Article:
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Thickness of a bronze bell cuirass
#1
essHi,
I would like ask whether somebody does know how thick was the bronze of the a bell cuirass? We would like to let make some and we are searching for information about the construction of cuirass and so on.
Is some of this information documented from archeological find? Could somebody give me an advice how thick metal is used for his cuirass?

And do you think that the greeves were made from the same thick of the metal or could be from thinner one? And is correct that are welted with leather? Is some record about it?

Thanks a lot for any response Smile
chalda
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#2
Khaire!

Everything that I've seen for ancient bronze armor indicates a thickness of about 1 mm, or even less. I made a Bronze Age cuirass a few years ago with c. 1mm bronze sheet, and it weighs about 9 pounds. But an original cuirass weighed by Dave Michaels was only about 6 pounds! (If I'm recalling correctly.) Surprised us all. Likewise, my Corinthian helmet, made of the same 1mm bronze, weighs 5 pounds, but original helmets of the same style, or similar ones, are all around 2 to 3 pounds. So it all ranges from "Too Thin" to "You Gotta Be Kidding Me"! But it worked for them! Mind you, we tend to use sheet metal of a uniform thickness, but ancient armor would have varied across the piece, being thicker in some parts where needed, but much thinner elsewhere.

That help?

Matthew
Matthew Amt (Quintus)
Legio XX, USA
<a class="postlink" href="http://www.larp.com/legioxx/">http://www.larp.com/legioxx/
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#3
Yes. Thanks a lot Smile

We were discussing about it and we came to a similar conclusion.

I was searching on the Internet so I add some data that I found for interest.
It was introduced that each of the bronze greave found near Olympia had weigh 0.64 kg (1.4 pounds). And helmet without crest had weight 1.64 kg (3.2 pounds)
(information is taken from swordforum.com)

I'm still a little surprised that this thick was enough for protection.
We had prototype of the helmet and it has about 3 kg. It is made from the 1.5 mm thick bronze and from front size from the 3 mm thick bronze and it seems quite authentically Smile D
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#4
Yet I have seen a couple in the Athens War museum that are much thicker looking.
Visne partem mei capere? Comminus agamus! * Me semper rogo, Quid faceret Iulius Caesar? * Confidence is a good thing! Overconfidence is too much of a good thing.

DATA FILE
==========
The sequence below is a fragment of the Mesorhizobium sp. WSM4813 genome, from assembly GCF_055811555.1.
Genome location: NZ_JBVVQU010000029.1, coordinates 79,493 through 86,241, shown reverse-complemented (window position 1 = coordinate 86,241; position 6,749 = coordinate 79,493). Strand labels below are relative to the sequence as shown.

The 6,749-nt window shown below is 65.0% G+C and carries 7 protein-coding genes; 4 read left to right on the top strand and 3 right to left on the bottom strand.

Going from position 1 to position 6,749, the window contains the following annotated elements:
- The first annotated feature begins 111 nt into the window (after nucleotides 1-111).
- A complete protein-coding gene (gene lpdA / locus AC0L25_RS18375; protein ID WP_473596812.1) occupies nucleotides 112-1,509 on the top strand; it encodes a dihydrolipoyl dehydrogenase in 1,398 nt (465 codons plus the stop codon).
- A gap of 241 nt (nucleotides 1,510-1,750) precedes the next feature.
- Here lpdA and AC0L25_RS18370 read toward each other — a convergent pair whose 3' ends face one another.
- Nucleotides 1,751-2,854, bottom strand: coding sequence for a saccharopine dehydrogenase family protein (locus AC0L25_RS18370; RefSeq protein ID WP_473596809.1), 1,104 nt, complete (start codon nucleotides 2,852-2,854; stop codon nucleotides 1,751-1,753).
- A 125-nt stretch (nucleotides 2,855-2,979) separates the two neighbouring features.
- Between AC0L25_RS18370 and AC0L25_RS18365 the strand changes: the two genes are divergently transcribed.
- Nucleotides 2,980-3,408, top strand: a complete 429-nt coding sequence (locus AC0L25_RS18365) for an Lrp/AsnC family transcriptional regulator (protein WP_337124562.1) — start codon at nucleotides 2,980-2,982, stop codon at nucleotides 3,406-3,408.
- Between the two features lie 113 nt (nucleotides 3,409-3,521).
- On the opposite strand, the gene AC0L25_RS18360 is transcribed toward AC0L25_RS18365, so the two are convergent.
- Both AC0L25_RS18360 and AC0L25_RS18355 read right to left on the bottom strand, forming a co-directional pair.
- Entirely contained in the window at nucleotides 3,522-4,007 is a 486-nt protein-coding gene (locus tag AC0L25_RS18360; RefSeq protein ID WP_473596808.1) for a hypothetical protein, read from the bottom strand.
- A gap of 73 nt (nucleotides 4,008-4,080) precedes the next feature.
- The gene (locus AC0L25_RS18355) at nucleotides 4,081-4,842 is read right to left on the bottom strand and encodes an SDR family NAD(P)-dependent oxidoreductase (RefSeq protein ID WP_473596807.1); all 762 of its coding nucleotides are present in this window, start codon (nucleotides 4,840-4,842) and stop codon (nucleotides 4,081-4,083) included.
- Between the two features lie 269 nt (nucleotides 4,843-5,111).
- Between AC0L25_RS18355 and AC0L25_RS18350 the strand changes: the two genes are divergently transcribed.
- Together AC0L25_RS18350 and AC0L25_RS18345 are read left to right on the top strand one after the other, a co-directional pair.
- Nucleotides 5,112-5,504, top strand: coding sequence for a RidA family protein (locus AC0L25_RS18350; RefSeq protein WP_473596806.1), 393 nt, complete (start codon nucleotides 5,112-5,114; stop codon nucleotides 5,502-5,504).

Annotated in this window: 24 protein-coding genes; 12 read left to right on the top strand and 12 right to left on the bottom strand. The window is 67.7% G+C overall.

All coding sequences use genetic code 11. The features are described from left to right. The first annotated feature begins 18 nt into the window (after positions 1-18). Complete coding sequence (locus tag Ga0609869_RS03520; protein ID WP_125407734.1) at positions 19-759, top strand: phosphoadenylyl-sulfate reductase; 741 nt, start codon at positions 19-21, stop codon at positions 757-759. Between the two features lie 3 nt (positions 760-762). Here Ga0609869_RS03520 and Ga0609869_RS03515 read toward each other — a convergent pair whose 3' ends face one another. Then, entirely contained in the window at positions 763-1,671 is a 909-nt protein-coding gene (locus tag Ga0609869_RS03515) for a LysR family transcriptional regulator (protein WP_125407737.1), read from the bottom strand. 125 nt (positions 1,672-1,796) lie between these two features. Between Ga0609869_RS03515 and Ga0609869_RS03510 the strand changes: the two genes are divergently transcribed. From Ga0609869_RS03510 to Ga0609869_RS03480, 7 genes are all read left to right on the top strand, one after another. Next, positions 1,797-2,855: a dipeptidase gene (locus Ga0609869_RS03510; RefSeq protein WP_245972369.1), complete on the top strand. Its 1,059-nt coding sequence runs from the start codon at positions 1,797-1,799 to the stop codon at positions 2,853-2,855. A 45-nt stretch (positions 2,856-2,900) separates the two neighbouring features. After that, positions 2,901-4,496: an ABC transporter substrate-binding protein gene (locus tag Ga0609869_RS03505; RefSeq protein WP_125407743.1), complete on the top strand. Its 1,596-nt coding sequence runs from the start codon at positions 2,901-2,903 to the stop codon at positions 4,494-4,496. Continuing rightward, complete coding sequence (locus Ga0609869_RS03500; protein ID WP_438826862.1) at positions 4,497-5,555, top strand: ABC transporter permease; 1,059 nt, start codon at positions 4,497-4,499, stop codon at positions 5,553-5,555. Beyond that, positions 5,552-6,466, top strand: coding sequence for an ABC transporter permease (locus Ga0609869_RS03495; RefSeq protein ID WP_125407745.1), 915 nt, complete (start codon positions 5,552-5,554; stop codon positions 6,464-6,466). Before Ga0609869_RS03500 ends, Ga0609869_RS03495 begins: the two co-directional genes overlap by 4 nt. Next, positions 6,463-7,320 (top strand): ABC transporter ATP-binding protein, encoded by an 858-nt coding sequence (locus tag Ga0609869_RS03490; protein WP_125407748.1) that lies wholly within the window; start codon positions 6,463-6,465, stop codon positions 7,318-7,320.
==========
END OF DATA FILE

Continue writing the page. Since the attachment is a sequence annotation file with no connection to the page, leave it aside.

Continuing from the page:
[b]Legio XIIII GMV. (Q. Magivs)RMRS Remember Atuatuca! Vengence will be ours!
Titus Flavius Germanus
Batavian Coh I
Byron Angel
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#5
Don't be fooled by 'thickness' as the arbitur of effectiveness. Ancient bronze was a lot different to modern bronze and a bronze specialist I have been working with challenged me to drive a nail through a piece of hardened, 12% tin bronze plate. It bent... the nail that is.
ouragos

Andy
<a class="postlink" href="http://www.4hoplites.com">www.4hoplites.com
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#6
Quote:Yet I have seen a couple in the Athens War museum that are much thicker looking.

But all you can see is the edge, and that won't tell you much. Edges thicken when a helmet is raised, for one thing. They might also be rolled or folded, or turned back at a right angle. There is one I've seen (Univ. Pennsylvania Museum, I think) on which the nasal looks like it's a quarter-inch thick, but it's just a turned-back edge because it's coming loose at points! The metal itself is quite thin.

Measuring the thickness in several places with a long pair of calipers is the only way to get useful data. Simply weighing the helmet or armor piece will help a lot, but most museums don't even do that. Several of the helmets in the Axel Guttmann collection looked like they were quite thick around the face openings, yet I never saw a weight more than 3 pounds. *If* the face area was really that thick, the rest of the helmet had to be scary thin.

Oh, yes, good point on metal hardness, too! Hammer-hardened tin bronze is amazingly strong stuff.

Khairete,

Matthew
Matthew Amt (Quintus)
Legio XX, USA
<a class="postlink" href="http://www.larp.com/legioxx/">http://www.larp.com/legioxx/
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#7
Of course there are diffrent thichnesses through the helmet, and hardness variations....
But just the fact that these were quite thick, and less artistically crafted compared to the more exquisite examples,
would perhaps just point to the quality and ability of the craftsman who made them...perhaps they were no more than childrens gear....
they were quite small too!
Visne partem mei capere? Comminus agamus! * Me semper rogo, Quid faceret Iulius Caesar? * Confidence is a good thing! Overconfidence is too much of a good thing.
[b]Legio XIIII GMV. (Q. Magivs)RMRS Remember Atuatuca! Vengence will be ours!
Titus Flavius Germanus
Batavian Coh I
Byron Angel
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#8